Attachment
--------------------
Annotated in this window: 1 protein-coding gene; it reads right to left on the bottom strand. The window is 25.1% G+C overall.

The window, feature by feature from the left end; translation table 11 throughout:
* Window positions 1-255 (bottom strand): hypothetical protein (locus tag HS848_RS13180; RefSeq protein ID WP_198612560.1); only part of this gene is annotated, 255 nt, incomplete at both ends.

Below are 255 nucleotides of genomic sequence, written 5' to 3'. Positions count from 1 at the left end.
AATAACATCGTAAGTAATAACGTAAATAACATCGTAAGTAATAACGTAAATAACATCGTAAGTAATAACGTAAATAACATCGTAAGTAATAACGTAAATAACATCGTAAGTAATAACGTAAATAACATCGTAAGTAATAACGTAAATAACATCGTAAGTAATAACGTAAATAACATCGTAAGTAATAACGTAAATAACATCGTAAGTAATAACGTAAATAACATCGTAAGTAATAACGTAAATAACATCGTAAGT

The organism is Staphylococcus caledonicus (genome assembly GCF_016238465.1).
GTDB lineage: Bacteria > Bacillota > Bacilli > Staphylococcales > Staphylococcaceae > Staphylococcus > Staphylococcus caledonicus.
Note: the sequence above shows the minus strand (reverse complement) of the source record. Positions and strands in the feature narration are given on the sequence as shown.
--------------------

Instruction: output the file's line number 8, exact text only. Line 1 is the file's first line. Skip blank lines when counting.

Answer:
Note: the sequence above shows the minus strand (reverse complement) of the source record. Positions and strands in the feature narration are given on the sequence as shown.